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How to Improve Your Conversion Rate with a Great UX

No marketing manager today is satisfied with his or her website. Whether the sticking point is usability or conversions, there is always room for improvement. When I’m presenting at a conference, I always say to the crowd, “Raise your hand if you’re satisfied with how your site converts.” And nobody ever raises his hand.

Digital capabilities are becoming faster every day. With more to engage with, it’s no wonder marketers are settling for a site that’s just OK. They might not have the means to conduct effective testing and make impactful, informed changes.

But finding these solutions can be tough with the limited attention span that comes with this increase in technology. My three-year-old’s attention span is practically nonexistent: He jumps from one thing to the next. With everything on mobile, we’re all just like three-year-olds. It’s no wonder conversion rates have gone down. Delivering a good user experience that will keep users hooked requires a new approach.

Enhance Your Usability

One of the usability factors my team evaluates is the “thumb zone.” Several tools on the market show where a thumb can reach on your mobile site. Sometimes your calls to action or engagement points are out of reach of a user’s thumb when holding a phone. If your call to action is in the top right corner, for example, that’s not an easy-to-reach area. Users notice if your site is attuned to these details.

If a user has three apps and four tabs open on her phone and is toggling back and forth among them, she might decide not to complete her purchase on your site if your experience doesn’t meet her expectations. Studies conducted by Eyetrack III found that not only do elements above the fold gain the most attention, but people’s eyes are drawn to the upper left corner of a page before going right. That means the items in your site’s upper left-hand corner should be clear and enticing.

These little details can have a big effect on UX—which affects conversion rates. Site speed, for example, can make or break a digital experience. How fast is your page loading? How quickly can users navigate between pages? When they click something, does a new tab load ASAP? Are you using single-page application? How are you maintaining a fluid process for users? My team uses the phrase “slower equals lower” to remind us that slower speeds lower our conversion rates.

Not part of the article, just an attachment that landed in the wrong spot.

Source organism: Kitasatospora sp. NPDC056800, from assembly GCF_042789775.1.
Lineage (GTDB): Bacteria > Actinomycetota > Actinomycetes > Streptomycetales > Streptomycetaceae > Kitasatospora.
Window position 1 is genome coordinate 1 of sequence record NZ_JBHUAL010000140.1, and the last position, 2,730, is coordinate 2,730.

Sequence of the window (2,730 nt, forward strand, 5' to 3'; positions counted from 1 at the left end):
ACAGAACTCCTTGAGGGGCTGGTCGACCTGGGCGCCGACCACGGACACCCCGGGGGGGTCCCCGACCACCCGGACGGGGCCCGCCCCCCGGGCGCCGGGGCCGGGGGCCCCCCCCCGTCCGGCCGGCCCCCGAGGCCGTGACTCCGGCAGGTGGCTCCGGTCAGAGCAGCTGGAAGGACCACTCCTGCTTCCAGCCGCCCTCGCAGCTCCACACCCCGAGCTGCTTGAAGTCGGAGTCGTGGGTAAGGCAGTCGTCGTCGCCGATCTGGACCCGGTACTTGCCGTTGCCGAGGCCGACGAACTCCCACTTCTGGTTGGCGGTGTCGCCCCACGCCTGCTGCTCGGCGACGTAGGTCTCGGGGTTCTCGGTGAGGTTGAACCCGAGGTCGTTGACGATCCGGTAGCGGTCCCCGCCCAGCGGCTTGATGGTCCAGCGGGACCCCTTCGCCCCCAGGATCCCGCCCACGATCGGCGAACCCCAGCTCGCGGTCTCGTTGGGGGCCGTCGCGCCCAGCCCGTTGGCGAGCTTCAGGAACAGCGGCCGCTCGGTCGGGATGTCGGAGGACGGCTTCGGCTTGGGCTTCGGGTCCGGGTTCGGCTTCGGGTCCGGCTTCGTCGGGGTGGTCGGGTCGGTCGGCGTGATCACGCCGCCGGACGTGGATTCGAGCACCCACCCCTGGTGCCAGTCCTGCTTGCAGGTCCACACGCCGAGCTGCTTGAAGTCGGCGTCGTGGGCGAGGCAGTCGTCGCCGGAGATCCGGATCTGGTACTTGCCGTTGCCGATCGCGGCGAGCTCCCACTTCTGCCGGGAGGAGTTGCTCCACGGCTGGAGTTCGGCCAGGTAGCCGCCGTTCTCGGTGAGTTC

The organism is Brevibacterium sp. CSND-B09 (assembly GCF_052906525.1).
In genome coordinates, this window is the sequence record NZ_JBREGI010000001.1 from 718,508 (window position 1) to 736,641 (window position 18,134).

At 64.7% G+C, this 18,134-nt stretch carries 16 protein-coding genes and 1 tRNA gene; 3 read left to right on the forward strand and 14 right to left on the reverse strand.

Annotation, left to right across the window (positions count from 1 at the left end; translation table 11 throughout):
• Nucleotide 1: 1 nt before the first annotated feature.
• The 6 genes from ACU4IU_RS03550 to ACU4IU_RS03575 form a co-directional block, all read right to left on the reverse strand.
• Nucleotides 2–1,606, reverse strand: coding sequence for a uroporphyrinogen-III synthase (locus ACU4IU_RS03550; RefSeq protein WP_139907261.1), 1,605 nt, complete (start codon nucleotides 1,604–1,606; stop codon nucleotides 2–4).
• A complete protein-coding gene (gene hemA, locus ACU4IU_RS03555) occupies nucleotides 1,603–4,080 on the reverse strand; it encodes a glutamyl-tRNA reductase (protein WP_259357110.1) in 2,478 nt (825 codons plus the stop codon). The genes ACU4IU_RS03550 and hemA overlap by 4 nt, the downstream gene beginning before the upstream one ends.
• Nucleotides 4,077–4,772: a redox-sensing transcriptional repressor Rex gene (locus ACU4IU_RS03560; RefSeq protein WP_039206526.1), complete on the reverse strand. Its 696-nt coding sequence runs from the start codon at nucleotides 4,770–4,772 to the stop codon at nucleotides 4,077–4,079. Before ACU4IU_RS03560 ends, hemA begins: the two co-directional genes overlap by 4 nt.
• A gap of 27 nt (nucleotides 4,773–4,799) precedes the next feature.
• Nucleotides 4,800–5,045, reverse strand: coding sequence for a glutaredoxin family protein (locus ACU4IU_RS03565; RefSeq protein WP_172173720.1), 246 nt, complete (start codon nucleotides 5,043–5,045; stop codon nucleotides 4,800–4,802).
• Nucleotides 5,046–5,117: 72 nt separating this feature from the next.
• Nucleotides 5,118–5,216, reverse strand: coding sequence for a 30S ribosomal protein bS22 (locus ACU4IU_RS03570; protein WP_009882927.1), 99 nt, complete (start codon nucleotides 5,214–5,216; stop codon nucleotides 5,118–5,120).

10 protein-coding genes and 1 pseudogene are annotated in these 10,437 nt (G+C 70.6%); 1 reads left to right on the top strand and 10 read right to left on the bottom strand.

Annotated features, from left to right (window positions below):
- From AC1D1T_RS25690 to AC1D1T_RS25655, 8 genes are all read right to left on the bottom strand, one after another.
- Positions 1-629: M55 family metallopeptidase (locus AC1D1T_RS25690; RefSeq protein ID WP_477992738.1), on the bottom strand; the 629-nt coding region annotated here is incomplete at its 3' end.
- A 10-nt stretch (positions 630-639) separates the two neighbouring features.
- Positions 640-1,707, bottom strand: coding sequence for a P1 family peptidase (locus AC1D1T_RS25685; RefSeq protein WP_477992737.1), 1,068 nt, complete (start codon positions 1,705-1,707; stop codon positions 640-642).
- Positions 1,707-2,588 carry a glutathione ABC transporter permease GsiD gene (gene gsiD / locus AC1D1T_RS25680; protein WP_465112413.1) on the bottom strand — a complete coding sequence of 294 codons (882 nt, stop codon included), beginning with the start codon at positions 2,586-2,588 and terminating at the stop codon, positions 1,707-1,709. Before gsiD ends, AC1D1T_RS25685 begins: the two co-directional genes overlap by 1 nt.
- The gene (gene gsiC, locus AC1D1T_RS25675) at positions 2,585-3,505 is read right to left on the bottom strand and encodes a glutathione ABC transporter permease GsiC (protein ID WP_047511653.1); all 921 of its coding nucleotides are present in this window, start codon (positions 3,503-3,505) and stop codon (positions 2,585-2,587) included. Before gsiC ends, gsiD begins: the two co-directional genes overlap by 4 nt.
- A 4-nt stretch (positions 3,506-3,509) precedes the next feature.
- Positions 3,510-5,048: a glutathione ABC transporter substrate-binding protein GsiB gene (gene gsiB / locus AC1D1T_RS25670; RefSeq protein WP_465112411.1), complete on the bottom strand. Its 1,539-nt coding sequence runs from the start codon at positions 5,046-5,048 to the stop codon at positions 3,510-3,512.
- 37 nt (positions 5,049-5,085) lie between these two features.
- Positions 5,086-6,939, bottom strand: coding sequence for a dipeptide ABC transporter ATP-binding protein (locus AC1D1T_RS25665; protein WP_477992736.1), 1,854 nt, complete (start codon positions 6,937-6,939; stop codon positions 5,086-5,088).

Optimize Your Content and Organization

Another component to usability is ease of navigation. The easier it is for users to rapidly master your site, the likelier they are to convert. If a B2B user, for example, is in a research phase and he lands on your site, he should be able to find key information about your organization on your homepage. He shouldn’t have to dig through your site to learn what your company’s mission is.

UX Booth reports that people are likelier to make decisions based on emotion, and assign a reason to that decision after the fact. Incorporate this knowledge into your landing pages; aim to elicit an emotional response with your site’s design. Lastly, don’t forget that it’s not just what information you present; it’s how you present it. Focus on your content and visual hierarchy.

At my company, we’re big proponents of MarketingExperiments and its messaging. Users don’t engage with websites. Subconsciously, they engage with people. If you’re not presenting content in the order in which a user would naturally absorb that information, it can throw them off. Present your site visitors with the three W’s: Why am I here? What should I be doing? Why should I be doing it? A variety of small pieces go into making a site ideal for its users.

Here are a few more steps to get you started on your journey to providing a great UX:

1. Identify What’s Working with Your Users

Examine what your users like and which aspects of your site are unappealing. A variety of tools on the market can be used to leverage heat maps, user polling, and user videos to show you how users are engaging with your site. Hotjar is the internal favorite and is the cornerstone on which my team formulates our testing strategies. Analyzing this information enables your users to tell you with their actions what parts of your site are working for them. In the middle of a redesign? Leveraging tools like EyeQuant enable you to see how visitors will respond to your designs before going live.

2. Streamline Your Checkout Process

If you’re operating in the world of ecommerce, especially around the holidays, you don’t want the purchase process to be lengthy. Do your customers maintain user momentum when they enter your checkout funnel? How transparent are you being with shipping costs, taxes, and other information users want to know before they start the checkout process? If your process takes too long, don’t be surprised if consumers abandon their carts.

3. Incorporate Videos

For most people, it takes more time and effort to read than it does to listen to or watch something. People are busy, and as discussed earlier, have short attention spans. Take advantage of users who want to engage with sites while on the go. Give them something short and sweet to watch instead of making them have to scroll and read during their morning commutes. In fact, according to Wyzowl, 79% of consumers prefer videos with product information to plain text.

With consumers constantly on the go and able to access more content online than ever before, your site needs an impressive UX. Usability and high-quality content are major factors of a good UX, but don’t forget smaller steps like your checkout process and offering videos. Implementing all of these factors will keep customers coming back for more.

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